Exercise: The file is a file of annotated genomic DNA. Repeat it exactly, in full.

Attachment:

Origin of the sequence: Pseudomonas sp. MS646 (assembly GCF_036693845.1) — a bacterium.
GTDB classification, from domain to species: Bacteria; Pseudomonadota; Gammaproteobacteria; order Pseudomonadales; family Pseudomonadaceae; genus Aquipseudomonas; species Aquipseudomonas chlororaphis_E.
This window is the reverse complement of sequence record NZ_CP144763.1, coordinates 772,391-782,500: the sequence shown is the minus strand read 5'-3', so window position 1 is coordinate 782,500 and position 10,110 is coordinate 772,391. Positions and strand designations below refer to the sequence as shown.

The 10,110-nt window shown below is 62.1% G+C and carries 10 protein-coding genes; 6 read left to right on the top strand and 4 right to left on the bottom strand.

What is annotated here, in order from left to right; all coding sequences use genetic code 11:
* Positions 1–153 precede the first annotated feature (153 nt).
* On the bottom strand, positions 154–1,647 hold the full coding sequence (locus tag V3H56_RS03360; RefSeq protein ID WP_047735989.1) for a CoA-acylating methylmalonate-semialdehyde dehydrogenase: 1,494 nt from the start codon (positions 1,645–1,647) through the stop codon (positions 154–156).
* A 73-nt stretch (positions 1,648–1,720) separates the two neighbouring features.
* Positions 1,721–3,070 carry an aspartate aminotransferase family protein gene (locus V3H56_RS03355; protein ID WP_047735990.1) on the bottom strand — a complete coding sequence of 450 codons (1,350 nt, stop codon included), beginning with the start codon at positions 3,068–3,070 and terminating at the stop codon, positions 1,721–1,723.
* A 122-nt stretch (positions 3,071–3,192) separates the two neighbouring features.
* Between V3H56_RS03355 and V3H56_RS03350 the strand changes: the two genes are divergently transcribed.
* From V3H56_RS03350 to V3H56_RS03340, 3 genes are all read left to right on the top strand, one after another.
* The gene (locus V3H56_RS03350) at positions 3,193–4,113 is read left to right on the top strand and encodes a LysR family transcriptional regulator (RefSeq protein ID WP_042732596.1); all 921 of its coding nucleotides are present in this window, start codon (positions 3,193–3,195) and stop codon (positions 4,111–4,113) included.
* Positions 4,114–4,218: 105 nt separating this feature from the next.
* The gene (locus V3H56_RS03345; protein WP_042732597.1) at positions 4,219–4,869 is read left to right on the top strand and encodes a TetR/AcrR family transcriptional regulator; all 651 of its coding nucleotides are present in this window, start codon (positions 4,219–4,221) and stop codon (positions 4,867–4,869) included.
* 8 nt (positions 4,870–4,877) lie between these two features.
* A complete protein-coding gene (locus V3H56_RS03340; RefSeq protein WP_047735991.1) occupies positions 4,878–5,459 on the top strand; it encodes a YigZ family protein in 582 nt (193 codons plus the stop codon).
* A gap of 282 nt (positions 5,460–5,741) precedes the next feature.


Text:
Origin of the sequence: Pseudomonas sp. MS646 (assembly GCF_036693845.1) — a bacterium.
GTDB classification, from domain to species: Bacteria; Pseudomonadota; Gammaproteobacteria; order Pseudomonadales; family Pseudomonadaceae; genus Aquipseudomonas; species Aquipseudomonas chlororaphis_E.
This window is the reverse complement of sequence record NZ_CP144763.1, coordinates 772,391-782,500: the sequence shown is the minus strand read 5'-3', so window position 1 is coordinate 782,500 and position 10,110 is coordinate 772,391. Positions and strand designations below refer to the sequence as shown.

The 10,110-nt window shown below is 62.1% G+C and carries 10 protein-coding genes; 6 read left to right on the top strand and 4 right to left on the bottom strand.

What is annotated here, in order from left to right; all coding sequences use genetic code 11:
* Positions 1–153 precede the first annotated feature (153 nt).
* On the bottom strand, positions 154–1,647 hold the full coding sequence (locus tag V3H56_RS03360; RefSeq protein ID WP_047735989.1) for a CoA-acylating methylmalonate-semialdehyde dehydrogenase: 1,494 nt from the start codon (positions 1,645–1,647) through the stop codon (positions 154–156).
* A 73-nt stretch (positions 1,648–1,720) separates the two neighbouring features.
* Positions 1,721–3,070 carry an aspartate aminotransferase family protein gene (locus V3H56_RS03355; protein ID WP_047735990.1) on the bottom strand — a complete coding sequence of 450 codons (1,350 nt, stop codon included), beginning with the start codon at positions 3,068–3,070 and terminating at the stop codon, positions 1,721–1,723.
* A 122-nt stretch (positions 3,071–3,192) separates the two neighbouring features.
* Between V3H56_RS03355 and V3H56_RS03350 the strand changes: the two genes are divergently transcribed.
* From V3H56_RS03350 to V3H56_RS03340, 3 genes are all read left to right on the top strand, one after another.
* The gene (locus V3H56_RS03350) at positions 3,193–4,113 is read left to right on the top strand and encodes a LysR family transcriptional regulator (RefSeq protein ID WP_042732596.1); all 921 of its coding nucleotides are present in this window, start codon (positions 3,193–3,195) and stop codon (positions 4,111–4,113) included.
* Positions 4,114–4,218: 105 nt separating this feature from the next.
* The gene (locus V3H56_RS03345; protein WP_042732597.1) at positions 4,219–4,869 is read left to right on the top strand and encodes a TetR/AcrR family transcriptional regulator; all 651 of its coding nucleotides are present in this window, start codon (positions 4,219–4,221) and stop codon (positions 4,867–4,869) included.
* 8 nt (positions 4,870–4,877) lie between these two features.
* A complete protein-coding gene (locus V3H56_RS03340; RefSeq protein WP_047735991.1) occupies positions 4,878–5,459 on the top strand; it encodes a YigZ family protein in 582 nt (193 codons plus the stop codon).
* A gap of 282 nt (positions 5,460–5,741) precedes the next feature.